Conflict Heats Up--Again--in Middle East: Churches' official: 'Everyone in Gaza considers themselves a target'

Smoke rises after an an Israeli airstrike in Gaza City on July 8.

The situation in hospitals in the Gaza Strip is dire, and Palestinians are saying that medical supplies will soon run out, said a cardiologist who serves with the Near East Council of Churches in Gaza.

Dr. Issa Tarazi, executive director of Near East Council of Churches Department of Services to Palestinian Refugees in Gaza, told Catholic News Service by telephone that Gaza's streets have very little traffic, and only emergency and hospital staff workers are working. "Everyone in Gaza considers themselves a target," he said on July 14. "People are scared about what is going on."

Advertisement

"There are many displaced people," Tarazi added. During the interview, the sound of planes could be heard over the phone as Israel's Operation Protective Shield headed into its second week.

Thousands of people have fled and are seeking refuge largely in U.N. schools and facilities. Israel has said it is keeping humanitarian corridors into Gaza open.

Tarazi said he expected outpatient clinics such as the Caritas clinic and private hospitals to have a greater influx of patients than usual once the hostilities are over because governmental hospitals will have little or no medical supplies left.

The Israeli Defense Forces launched an offensive into the Hamas-controlled Gaza Strip in early July in response to Hamas militants lobbing missiles into Israel. By July 14, more than 170 people had been killed in Gaza, and 1,200 more were injured. Caritas Jerusalem reports that "at least 70 percent of the Palestinian fatalities are believed to be civilians, of whom 30 percent are children, while nearly two thirds of all injuries have been children and women." In Israel, where the Iron Dome defense system had warded off dozens of Hamas missiles, there was some property damage and a handful of injuries. The situation has continued to deteriorate following the kidnapping and murder of three Israeli youths in the West Bank and the apparent revenge killing of a Palestinian teen.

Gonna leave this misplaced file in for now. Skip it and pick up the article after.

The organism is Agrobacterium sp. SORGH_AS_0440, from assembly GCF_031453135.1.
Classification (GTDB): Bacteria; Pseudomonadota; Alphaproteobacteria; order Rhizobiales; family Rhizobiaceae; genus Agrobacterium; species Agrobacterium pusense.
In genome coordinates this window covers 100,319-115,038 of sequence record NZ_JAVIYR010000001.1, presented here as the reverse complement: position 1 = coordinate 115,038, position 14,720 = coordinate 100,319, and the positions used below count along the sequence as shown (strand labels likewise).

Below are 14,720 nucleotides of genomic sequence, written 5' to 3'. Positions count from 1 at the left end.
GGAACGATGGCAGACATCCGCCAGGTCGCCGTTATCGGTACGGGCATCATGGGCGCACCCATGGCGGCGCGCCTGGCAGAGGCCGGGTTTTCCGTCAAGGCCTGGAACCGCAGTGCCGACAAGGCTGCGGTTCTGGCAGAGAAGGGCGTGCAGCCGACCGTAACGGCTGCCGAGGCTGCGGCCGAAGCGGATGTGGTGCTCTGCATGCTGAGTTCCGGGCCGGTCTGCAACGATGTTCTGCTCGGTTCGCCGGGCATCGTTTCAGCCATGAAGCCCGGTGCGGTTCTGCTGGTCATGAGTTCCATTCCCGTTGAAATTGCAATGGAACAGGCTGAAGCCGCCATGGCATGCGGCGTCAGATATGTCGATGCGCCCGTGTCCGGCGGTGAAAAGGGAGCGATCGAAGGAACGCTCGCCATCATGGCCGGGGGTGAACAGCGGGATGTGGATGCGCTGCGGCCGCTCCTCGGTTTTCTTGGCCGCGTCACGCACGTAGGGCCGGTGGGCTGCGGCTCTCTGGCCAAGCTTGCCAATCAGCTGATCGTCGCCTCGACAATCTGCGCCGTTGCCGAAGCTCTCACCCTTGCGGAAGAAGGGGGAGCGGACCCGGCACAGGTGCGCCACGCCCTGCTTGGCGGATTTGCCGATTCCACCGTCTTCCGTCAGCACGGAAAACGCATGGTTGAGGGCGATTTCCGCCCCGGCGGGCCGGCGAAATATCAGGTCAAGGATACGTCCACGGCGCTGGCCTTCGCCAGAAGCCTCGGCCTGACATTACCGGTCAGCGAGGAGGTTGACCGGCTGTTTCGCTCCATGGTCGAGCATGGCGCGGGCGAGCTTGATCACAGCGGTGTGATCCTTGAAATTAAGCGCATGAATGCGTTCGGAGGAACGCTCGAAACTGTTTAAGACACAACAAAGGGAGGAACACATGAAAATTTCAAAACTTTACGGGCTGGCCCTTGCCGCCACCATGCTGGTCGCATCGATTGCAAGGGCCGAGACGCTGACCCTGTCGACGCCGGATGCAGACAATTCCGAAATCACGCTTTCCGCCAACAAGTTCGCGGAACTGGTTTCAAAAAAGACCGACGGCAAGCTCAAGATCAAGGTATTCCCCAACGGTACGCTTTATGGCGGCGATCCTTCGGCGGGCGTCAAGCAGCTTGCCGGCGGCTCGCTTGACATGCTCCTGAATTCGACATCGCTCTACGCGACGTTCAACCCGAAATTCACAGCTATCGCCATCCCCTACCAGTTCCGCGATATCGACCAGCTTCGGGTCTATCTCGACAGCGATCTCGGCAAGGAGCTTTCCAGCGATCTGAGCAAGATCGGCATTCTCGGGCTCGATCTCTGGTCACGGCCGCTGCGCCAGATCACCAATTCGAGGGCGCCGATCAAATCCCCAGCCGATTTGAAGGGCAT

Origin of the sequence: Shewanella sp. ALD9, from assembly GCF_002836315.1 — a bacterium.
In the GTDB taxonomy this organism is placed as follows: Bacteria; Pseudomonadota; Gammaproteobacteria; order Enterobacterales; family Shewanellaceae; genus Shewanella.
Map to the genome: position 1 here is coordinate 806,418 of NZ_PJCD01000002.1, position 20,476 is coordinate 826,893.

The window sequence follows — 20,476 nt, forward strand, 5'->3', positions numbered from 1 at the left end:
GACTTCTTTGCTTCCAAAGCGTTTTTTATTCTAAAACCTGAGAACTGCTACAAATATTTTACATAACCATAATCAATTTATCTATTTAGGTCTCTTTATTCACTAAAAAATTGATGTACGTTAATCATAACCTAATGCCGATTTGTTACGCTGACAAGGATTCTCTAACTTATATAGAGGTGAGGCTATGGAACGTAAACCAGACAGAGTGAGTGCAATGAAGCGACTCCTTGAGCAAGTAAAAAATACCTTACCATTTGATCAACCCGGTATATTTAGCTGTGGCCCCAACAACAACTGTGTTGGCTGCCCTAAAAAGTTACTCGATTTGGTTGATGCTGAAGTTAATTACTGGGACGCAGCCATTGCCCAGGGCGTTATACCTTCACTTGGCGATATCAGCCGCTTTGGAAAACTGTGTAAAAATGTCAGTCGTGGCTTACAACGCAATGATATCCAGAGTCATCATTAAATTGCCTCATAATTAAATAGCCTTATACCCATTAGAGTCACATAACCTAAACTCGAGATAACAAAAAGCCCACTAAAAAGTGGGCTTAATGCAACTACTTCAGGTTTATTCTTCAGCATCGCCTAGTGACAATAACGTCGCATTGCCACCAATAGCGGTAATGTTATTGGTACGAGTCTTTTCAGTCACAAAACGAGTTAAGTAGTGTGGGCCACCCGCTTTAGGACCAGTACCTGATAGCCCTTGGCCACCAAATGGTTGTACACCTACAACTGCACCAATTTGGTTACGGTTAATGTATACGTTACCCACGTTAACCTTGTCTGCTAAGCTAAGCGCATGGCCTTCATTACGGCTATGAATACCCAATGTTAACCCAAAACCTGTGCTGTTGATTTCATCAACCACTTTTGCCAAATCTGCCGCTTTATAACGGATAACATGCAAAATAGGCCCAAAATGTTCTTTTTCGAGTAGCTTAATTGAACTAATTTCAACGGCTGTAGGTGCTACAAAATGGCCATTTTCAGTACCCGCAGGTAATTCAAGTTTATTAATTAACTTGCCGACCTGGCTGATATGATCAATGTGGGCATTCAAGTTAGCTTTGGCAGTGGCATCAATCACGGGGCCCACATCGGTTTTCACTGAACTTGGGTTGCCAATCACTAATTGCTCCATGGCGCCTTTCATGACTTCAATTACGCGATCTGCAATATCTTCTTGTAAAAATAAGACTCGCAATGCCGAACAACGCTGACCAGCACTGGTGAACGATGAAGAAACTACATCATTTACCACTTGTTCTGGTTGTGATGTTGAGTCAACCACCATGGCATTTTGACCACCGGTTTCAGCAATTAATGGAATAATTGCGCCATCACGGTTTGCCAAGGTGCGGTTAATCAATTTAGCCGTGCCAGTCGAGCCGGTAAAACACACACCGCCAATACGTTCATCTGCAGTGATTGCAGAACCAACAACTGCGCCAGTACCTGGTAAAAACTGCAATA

Tarazi said he had been unable to reach his work since the offensive began, and his wife and 17-year-old son left for Jordan to be with relatives so his son could continue with his studies. His three older children already live abroad, he said. He remained because of job responsibilities as well as to look after several elderly relatives, whom he could not reach because of the bombing.

"The situation is difficult; there is no future in Gaza, no work, no economy. They have to start their life [somewhere else]," he said about his children living abroad. "One day if the situation changes and there is work, maybe they can come back."

Tarazi told CNS that the previous day, a missile landed on a four-story structure not far from where he lives. He said although Israel gives warning "knocks" to residents to leave, they have only seconds to evacuate their homes before the missiles come.

Israel maintains that their warnings give adequate time to civilians to leave the targeted areas, from where they believe missiles have been fired or where weapons are being hidden. Israel says they are also targeting militants' homes.

"We pay for peace and justice," Tarazi said. "We are against the killing of all civilians. It is a vicious circle, one starts shooting and the other replies and the losers are the civilians."

"I hope things calm down and they begin to negotiate peace. We are fed up with this," he added.

Father David Neuhaus, patriarchal vicar for the Hebrew-speaking Catholics in the Latin Patriarchate of Jerusalem, told CNS: "What we are seeing is a cycle of violence signaling that especially the Israeli and Palestinian leadership are not willing to live together, despite the fact that when you ask most people here they are willing to do so.

"Instead of the leadership leading the people to a better place, they are keeping them in a deadlock."

Despite the current situation, he said, people must have faith in God's plan, believing that God will "make emerge a leadership who will speak a different language and not constantly refer to the 'enemy' on the other side but to 'brothers and sisters' on the other side."

"There is enough space and resources here to build a society that can give a better future for the children. It will happen, it is only a question of when and how long we will have to wait," said Neuhaus. "Our responsibility as religious leaders is to make sure people are talking in a responsible language which opens horizons and does not shut them. Unfortunately, that is not the language spoken by a large part of the Israeli and Palestinian leadership now."

Comments are automatically closed two weeks after an article's initial publication. See our comments policy for more.

Advertisement

The latest from america

This year’s W.Y.D takes place less than three months after the conclusion of the Synod for Young People that was held in the Vatican last October.
Gerard O’ConnellJanuary 21, 2019
On Jan. 18, a teenager wearing a "Make America Great Again" hat, center left, stands in front of an elderly Native American singing and playing a drum in Washington. (Survival Media Agency via AP)

WASHINGTON (CNS) -- An exchange between Catholic high school students and a Native American tribal leader in Washington Jan.

Like most public writers, I was used to getting notes that were crude, crazy or even mildly threatening. Normally, I would say a quick prayer for these obviously troubled people and get on with my day. This time it felt different, precisely because the author wasn’t insulting or obviously deranged.
Rachel LuJanuary 21, 2019
In cities across the country, local activists marched in support of a progressive agenda centered on economic justice, racial justice and immigrant rights.
Brandon SanchezJanuary 20, 2019